To differentiate sources of burden, we also measured the GFP expression rate concurrently with growth rate in our “burden assays”. The linear regression is built from the measurements of our control strains. Our control strains provide a reasonable model to construct a threshold to describe translational burden (caused by ribosomal reallocation) because each of the five control strains have a different promoter and ribosome binding site combination. Therefore, we would expect to see a linear curve where stronger promoters with weaker ribosome binding sites exhibit a lower growth rate and a lower GFP expression rate as resources are allocated towards its plasmid, starving the genome and simulating an outcome of translational stress. As all combinations are used, we observed a linear regression model with a slope that is not significantly different from 1 as the threshold at which translational burden can be distinguished from other types of burden not associated with the mere stress of a construct’s translational elements.
The positive linear slope shows that constructs with a higher growth rate and concurrently higher GFP rate are less burdensome than those with a lower growth rate and lower GFP rate, and that 100% of the growth rate reduction associated with those parts is sourced from translational burden. Simply put, points lower on the regression line are more burdensome than points higher on the regression line, and the burden imposed on those parts is a result of translational stress.
However, if a construct shows a higher GFP rate than what would be linearly coordinated with its measured growth rate, the growth rate reduction reported must be attributed to something in addition to translational stress. In other words, a BioBrick of this type would have a growth rate less than what it should be as dictated by the linear model. Thus, in addition to translational burden, such a BioBrick also has another type of burden which further reduces its growth rate.
Figure 3 provides evidence that there can be more than one type of burden imposed by a construct. Significantly burdensome parts are distinguished from parts showing no significant burden and from parts exhibiting additional, “other” burden.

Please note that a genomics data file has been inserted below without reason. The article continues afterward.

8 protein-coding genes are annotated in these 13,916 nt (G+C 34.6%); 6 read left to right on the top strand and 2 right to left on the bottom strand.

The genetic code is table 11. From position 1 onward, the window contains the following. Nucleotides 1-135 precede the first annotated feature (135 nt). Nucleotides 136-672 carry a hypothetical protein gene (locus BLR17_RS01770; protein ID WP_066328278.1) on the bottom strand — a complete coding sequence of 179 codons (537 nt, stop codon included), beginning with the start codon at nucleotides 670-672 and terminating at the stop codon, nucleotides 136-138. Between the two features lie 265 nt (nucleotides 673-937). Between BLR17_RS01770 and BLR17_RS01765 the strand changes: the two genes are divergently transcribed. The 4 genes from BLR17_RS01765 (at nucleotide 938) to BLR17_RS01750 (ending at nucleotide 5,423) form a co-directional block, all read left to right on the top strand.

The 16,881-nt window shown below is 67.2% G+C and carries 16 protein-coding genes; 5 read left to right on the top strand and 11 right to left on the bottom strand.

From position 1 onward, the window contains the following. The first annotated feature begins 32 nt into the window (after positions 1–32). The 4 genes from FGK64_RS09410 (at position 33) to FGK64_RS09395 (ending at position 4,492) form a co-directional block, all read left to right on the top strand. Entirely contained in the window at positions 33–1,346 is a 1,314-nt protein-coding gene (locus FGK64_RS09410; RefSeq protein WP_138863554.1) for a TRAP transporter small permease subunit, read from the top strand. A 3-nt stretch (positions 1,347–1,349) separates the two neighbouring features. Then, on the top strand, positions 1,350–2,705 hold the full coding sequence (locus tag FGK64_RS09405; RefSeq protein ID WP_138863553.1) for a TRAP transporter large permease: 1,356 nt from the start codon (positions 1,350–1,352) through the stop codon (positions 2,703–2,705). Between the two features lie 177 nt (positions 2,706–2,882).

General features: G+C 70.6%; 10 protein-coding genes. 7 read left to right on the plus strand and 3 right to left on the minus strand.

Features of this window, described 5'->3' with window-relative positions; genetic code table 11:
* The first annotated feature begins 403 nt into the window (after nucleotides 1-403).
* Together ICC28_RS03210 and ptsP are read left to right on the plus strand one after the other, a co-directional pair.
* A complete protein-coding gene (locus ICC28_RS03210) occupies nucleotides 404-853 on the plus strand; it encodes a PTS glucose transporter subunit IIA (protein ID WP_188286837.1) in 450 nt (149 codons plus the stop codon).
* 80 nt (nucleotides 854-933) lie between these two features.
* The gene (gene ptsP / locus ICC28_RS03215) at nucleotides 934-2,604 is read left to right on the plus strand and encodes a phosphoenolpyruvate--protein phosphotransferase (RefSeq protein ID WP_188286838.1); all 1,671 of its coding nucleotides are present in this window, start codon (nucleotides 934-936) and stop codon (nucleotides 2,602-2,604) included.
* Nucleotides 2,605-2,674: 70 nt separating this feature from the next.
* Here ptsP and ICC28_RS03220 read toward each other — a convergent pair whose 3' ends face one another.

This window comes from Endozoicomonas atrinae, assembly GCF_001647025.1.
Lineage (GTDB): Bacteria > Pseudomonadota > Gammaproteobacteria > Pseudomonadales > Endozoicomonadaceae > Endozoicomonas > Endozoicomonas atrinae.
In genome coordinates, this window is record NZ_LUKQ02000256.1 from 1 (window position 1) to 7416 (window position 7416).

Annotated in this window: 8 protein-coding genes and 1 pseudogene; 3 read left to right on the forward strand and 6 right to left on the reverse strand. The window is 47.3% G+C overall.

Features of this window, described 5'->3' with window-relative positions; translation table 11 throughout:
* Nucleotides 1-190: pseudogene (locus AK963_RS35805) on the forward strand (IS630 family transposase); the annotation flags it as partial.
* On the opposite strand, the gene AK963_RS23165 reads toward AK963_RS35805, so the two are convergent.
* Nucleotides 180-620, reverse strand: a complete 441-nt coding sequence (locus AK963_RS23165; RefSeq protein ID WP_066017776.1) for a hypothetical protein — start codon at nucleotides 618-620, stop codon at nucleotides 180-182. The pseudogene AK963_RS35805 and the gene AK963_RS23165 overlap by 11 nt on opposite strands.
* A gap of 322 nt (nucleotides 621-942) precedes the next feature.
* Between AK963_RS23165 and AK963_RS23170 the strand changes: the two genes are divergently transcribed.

Figure 3. Scatter plot of BioBricks' GFP expression rates as a function of growth rates.
These results are important because they can help to better characterize constructs in the iGEM registry such that reliable parts may be distinguished from unreliable, burdensome ones. These results, when used in context with our model, may help a person decide which parts are better suited for their purposes, whether it be simply cloning a part in the lab or propagating the part for long-term, large-volume industrial use.
Further studies from these data could include investigation of: (1), patterns of burden, (2), if burdensome constructs bear genetic similarities, and (3), whether those faults may be improved upon to yield more stable constructs. Another worthwhile investigation would be a study in the loci of mutation for burdensome parts, indicating which areas of the construct are more unstable to bolster the former suggested study.
Limitations of our approach include the premise of our project – our control strains are purposefully engineered to be burdensome and are no exception to the rule that more burdensome parts are more unstable. Using our control strains long-term in this project presented the difficulty of maintaining a consistent measure, but even throughout the course of a year of using the same control strain stocks, the change we saw in the expected and measured burden for those parts was predictable.